There are four seniors in Penn State's starting lineup, and their coach, Ed DeChellis, is a cancer survivor and by all accounts one of the nicest men in a profession dominated by self-aggrandizing cads. Their best player, a guard named Talor Battle, is the leading scorer in the Big Ten and almost certainly the best player in school history. Battle is one of those undersized guards who shoots 40-foot jumpers with the shot clock running out over players a foot taller, and makes them at least fifty percent of the time. This is what Talor Battle does. This is what Talor Battle does. A dozen years ago, when I was a young sportswriter in Akron, I covered a guard named Jimmal Ball, who was one of the best unheralded players I'd ever seen; Ball has since played a decade overseas, and I imagine Battle will have the same kind of career if he wants it. If there were any justice, Talor Battle would be at least have the opportunity to play in an NCAA tournament. But that seems increasingly unlikely.
On Wednesday night, Penn State traveled to Purdue. They trailed by 14 points in the first half, then cut the lead to six at halftime. They went back and forth the entire second half, and then took the lead when Battle, double-teamed, passed up a 30-foot jump shot and gave it up to senior named David Jackson, who hit a clutch 3-point shot with under 20 seconds to play. And then...well, then you just knew something would happen, something ugly and undeserved and perhaps even unjust. Because it always does. Because it has before, in what I would argue is one of the five most devastating non-tournament losses in major college basketball history. And so Purdue advanced the ball into the frontcourt, and there was a scramble, and the ball went out of bounds, and it seemed clear to everyone that the ball had gone off the hands of a Purdue player...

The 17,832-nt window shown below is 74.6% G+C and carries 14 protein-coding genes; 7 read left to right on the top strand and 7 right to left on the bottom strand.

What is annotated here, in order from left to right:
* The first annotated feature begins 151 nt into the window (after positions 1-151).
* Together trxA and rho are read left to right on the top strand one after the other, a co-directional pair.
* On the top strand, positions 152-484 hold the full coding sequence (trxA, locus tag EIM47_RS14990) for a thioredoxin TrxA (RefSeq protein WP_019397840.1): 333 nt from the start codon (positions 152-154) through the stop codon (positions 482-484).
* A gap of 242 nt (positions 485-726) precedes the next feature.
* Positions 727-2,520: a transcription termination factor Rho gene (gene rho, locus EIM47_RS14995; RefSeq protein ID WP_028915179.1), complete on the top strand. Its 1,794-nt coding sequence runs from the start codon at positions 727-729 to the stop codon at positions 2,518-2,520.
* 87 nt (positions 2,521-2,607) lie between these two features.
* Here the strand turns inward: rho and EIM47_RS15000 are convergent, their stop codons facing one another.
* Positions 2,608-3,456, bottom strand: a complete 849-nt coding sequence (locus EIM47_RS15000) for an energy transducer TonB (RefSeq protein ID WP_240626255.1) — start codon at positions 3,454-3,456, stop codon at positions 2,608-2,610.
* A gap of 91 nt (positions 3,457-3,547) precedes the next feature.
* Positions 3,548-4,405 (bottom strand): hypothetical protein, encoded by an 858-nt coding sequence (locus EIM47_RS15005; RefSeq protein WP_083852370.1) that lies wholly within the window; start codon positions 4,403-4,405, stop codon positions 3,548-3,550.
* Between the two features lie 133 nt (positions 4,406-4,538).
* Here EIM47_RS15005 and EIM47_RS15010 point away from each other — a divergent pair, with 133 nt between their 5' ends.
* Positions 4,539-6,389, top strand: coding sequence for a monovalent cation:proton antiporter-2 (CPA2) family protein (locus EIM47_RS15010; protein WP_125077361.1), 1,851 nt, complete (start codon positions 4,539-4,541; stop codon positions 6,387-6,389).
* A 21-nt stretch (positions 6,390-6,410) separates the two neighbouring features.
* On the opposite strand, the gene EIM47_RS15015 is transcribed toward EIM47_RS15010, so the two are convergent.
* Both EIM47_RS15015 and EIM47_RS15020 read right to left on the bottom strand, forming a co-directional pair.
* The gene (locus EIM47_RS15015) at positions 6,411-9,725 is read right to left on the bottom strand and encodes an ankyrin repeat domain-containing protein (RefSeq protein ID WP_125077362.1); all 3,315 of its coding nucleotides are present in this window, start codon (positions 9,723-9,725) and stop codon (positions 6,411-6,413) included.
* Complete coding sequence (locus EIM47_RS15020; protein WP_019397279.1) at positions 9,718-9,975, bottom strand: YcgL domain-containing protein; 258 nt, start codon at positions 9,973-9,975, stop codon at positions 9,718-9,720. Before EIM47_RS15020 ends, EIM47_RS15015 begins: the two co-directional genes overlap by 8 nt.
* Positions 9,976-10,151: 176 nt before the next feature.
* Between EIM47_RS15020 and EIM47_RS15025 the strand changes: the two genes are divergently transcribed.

And the officials gave it back to Purdue.
Even as both coaches called time outs, you could see it coming. "This is not your parents' Penn State team," Big Ten Network commentator Tim Doyle had screeched at some point, and I'm not sure what he meant, and I'm almost certain he didn't know what he meant, and yet he was both right and wrong: Because this team, like all the others that came before it, doesn't want to be that team, and it rages like hell to roll that boulder up the hill once and for all, but sometimes a program cannot help itself. Sometimes there is no way to fight fate. Purdue put the ball in the hands of JaJuan Johnson, a 6-foot-10 All-American of the type that Penn State has never had before, and Johnson lined up a jump shot, and Johnson sunk it. And afterward, Penn State won praise from coach Matt Painter for their fight and their poise and their ability to hang around in difficult circumstances on the road, and then they flew home with another loss.
*Not in a Cosellian manner, unless you're into that sort of thing.
**Exhibit A here.
***And, for that matter, approximately 10 percent of all major college teams and professional franchises.